Living organisms are exposed to a variety of mechanical forces and have adapted organs, cells, and molecules to convert these forces into cellular signals bearing the possibility to respond to those stimuli. Although the transduction of mechanical forces seems to be a ubiquitous feature within evolution [48], the particular mechanisms are poorly understood. In this review, we focus on the mechano-sensitive properties of the epithelial Na+ channel (ENaC). ENaC is originally known from Na+-absorbing vertebrate epithelia as, for example, the epithelia of colon, kidney, bladder, lung, and skin. There is growing evidence that ENaC responds to mechanical forces, which is further supported by the identification of ENaC proteins in nonepithelial tissues contributing to mechano-sensing.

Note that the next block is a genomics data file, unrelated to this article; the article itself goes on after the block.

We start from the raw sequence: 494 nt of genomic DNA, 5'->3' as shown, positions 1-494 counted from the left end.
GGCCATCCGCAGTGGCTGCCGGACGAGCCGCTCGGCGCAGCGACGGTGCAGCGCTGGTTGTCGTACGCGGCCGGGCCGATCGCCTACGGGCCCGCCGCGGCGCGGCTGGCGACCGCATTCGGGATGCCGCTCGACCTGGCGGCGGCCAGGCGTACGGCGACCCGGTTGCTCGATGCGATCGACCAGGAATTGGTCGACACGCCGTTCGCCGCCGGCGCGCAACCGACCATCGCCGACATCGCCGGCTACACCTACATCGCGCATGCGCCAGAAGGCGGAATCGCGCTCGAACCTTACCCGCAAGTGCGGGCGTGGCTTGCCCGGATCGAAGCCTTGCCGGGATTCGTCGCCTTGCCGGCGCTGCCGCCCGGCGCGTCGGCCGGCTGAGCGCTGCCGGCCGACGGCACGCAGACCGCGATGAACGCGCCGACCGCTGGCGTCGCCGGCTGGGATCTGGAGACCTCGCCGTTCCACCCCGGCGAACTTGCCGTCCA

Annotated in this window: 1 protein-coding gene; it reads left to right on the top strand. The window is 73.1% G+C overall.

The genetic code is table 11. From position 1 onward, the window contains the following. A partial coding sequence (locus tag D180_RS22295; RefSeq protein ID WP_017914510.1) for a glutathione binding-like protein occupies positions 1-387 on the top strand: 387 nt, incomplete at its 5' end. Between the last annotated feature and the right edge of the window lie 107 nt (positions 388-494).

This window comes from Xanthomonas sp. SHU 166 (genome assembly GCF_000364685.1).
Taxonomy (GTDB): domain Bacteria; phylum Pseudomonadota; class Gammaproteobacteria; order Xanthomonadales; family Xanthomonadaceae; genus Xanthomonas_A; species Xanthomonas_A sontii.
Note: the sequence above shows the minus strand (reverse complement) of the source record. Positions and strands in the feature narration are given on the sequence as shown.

The main known function of ENaC is linked to the control and maintenance of salt and water homeostasis by representing the rate-limiting step for the uptake of Na+ [8, 30, 61]. Malfunction of ENaC activity is associated with severe diseases, e.g., it was impressively demonstrated that α-ENaC knockout mice die shortly after birth because they are not able to reabsorb the fluid from the lungs [35]. In this context, it is also known that a decreased ENaC activity is associated with the formation of pulmonary edema [49]. Other examples underlining the physiological function of ENaC are a hereditary form of hypertension known as Liddle’s syndrome, which is associated with hyperactivity of ENaC due to defective degradation processes [61, 68], as well as mutations leading to a loss-of-function, known as pseudohypoaldosteronism [61].